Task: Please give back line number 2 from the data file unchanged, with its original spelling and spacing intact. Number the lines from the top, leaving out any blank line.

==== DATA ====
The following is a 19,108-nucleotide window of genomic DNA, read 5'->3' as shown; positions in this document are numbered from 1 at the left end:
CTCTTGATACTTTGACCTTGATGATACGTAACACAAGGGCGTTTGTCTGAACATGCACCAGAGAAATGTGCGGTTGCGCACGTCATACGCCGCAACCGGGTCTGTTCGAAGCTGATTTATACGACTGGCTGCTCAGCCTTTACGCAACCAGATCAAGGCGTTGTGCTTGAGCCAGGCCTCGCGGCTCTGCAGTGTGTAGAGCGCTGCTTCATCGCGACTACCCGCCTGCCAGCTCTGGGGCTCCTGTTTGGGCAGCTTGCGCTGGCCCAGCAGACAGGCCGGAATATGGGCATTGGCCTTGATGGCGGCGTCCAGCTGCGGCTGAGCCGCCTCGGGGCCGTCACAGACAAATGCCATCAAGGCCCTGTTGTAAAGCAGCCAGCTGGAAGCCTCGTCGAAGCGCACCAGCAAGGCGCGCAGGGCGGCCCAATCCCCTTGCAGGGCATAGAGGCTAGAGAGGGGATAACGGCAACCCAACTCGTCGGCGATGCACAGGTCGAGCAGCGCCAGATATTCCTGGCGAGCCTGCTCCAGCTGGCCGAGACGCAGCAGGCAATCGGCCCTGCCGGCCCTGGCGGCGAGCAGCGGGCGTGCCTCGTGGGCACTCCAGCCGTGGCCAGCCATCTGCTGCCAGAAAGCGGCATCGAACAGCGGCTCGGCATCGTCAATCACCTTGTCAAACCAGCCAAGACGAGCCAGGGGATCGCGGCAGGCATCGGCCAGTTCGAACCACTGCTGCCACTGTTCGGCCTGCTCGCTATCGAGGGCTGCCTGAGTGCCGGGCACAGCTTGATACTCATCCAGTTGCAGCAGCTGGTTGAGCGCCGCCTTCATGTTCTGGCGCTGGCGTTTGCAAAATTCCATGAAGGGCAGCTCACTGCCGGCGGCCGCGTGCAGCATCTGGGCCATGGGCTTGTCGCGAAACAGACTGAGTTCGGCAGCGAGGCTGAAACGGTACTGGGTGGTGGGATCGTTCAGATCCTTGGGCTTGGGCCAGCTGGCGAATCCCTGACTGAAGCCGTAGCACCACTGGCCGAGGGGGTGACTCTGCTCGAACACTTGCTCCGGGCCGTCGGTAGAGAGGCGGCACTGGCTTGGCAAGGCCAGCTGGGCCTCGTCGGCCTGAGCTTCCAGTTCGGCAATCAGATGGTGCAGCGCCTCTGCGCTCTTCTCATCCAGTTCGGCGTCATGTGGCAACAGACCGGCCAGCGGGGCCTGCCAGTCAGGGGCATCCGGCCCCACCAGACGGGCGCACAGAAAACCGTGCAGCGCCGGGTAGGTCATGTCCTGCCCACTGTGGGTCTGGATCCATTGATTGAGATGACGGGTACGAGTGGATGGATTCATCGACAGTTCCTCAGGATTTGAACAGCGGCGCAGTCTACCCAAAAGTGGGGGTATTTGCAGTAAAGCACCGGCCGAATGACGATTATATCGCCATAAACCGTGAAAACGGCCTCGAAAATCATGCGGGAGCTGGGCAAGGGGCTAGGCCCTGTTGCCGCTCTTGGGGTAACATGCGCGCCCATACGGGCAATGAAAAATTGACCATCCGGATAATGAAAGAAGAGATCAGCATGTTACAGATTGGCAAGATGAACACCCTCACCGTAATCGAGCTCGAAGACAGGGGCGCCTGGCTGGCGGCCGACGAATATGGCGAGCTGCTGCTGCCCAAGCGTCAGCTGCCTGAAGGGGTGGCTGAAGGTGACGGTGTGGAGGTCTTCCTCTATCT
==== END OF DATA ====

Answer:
CTCTTGATACTTTGACCTTGATGATACGTAACACAAGGGCGTTTGTCTGAACATGCACCAGAGAAATGTGCGGTTGCGCACGTCATACGCCGCAACCGGGTCTGTTCGAAGCTGATTTATACGACTGGCTGCTCAGCCTTTACGCAACCAGATCAAGGCGTTGTGCTTGAGCCAGGCCTCGCGGCTCTGCAGTGTGTAGAGCGCTGCTTCATCGCGACTACCCGCCTGCCAGCTCTGGGGCTCCTGTTTGGGCAGCTTGCGCTGGCCCAGCAGACAGGCCGGAATATGGGCATTGGCCTTGATGGCGGCGTCCAGCTGCGGCTGAGCCGCCTCGGGGCCGTCACAGACAAATGCCATCAAGGCCCTGTTGTAAAGCAGCCAGCTGGAAGCCTCGTCGAAGCGCACCAGCAAGGCGCGCAGGGCGGCCCAATCCCCTTGCAGGGCATAGAGGCTAGAGAGGGGATAACGGCAACCCAACTCGTCGGCGATGCACAGGTCGAGCAGCGCCAGATATTCCTGGCGAGCCTGCTCCAGCTGGCCGAGACGCAGCAGGCAATCGGCCCTGCCGGCCCTGGCGGCGAGCAGCGGGCGTGCCTCGTGGGCACTCCAGCCGTGGCCAGCCATCTGCTGCCAGAAAGCGGCATCGAACAGCGGCTCGGCATCGTCAATCACCTTGTCAAACCAGCCAAGACGAGCCAGGGGATCGCGGCAGGCATCGGCCAGTTCGAACCACTGCTGCCACTGTTCGGCCTGCTCGCTATCGAGGGCTGCCTGAGTGCCGGGCACAGCTTGATACTCATCCAGTTGCAGCAGCTGGTTGAGCGCCGCCTTCATGTTCTGGCGCTGGCGTTTGCAAAATTCCATGAAGGGCAGCTCACTGCCGGCGGCCGCGTGCAGCATCTGGGCCATGGGCTTGTCGCGAAACAGACTGAGTTCGGCAGCGAGGCTGAAACGGTACTGGGTGGTGGGATCGTTCAGATCCTTGGGCTTGGGCCAGCTGGCGAATCCCTGACTGAAGCCGTAGCACCACTGGCCGAGGGGGTGACTCTGCTCGAACACTTGCTCCGGGCCGTCGGTAGAGAGGCGGCACTGGCTTGGCAAGGCCAGCTGGGCCTCGTCGGCCTGAGCTTCCAGTTCGGCAATCAGATGGTGCAGCGCCTCTGCGCTCTTCTCATCCAGTTCGGCGTCATGTGGCAACAGACCGGCCAGCGGGGCCTGCCAGTCAGGGGCATCCGGCCCCACCAGACGGGCGCACAGAAAACCGTGCAGCGCCGGGTAGGTCATGTCCTGCCCACTGTGGGTCTGGATCCATTGATTGAGATGACGGGTACGAGTGGATGGATTCATCGACAGTTCCTCAGGATTTGAACAGCGGCGCAGTCTACCCAAAAGTGGGGGTATTTGCAGTAAAGCACCGGCCGAATGACGATTATATCGCCATAAACCGTGAAAACGGCCTCGAAAATCATGCGGGAGCTGGGCAAGGGGCTAGGCCCTGTTGCCGCTCTTGGGGTAACATGCGCGCCCATACGGGCAATGAAAAATTGACCATCCGGATAATGAAAGAAGAGATCAGCATGTTACAGATTGGCAAGATGAACACCCTCACCGTAATCGAGCTCGAAGACAGGGGCGCCTGGCTGGCGGCCGACGAATATGGCGAGCTGCTGCTGCCCAAGCGTCAGCTGCCTGAAGGGGTGGCTGAAGGTGACGGTGTGGAGGTCTTCCTCTATCT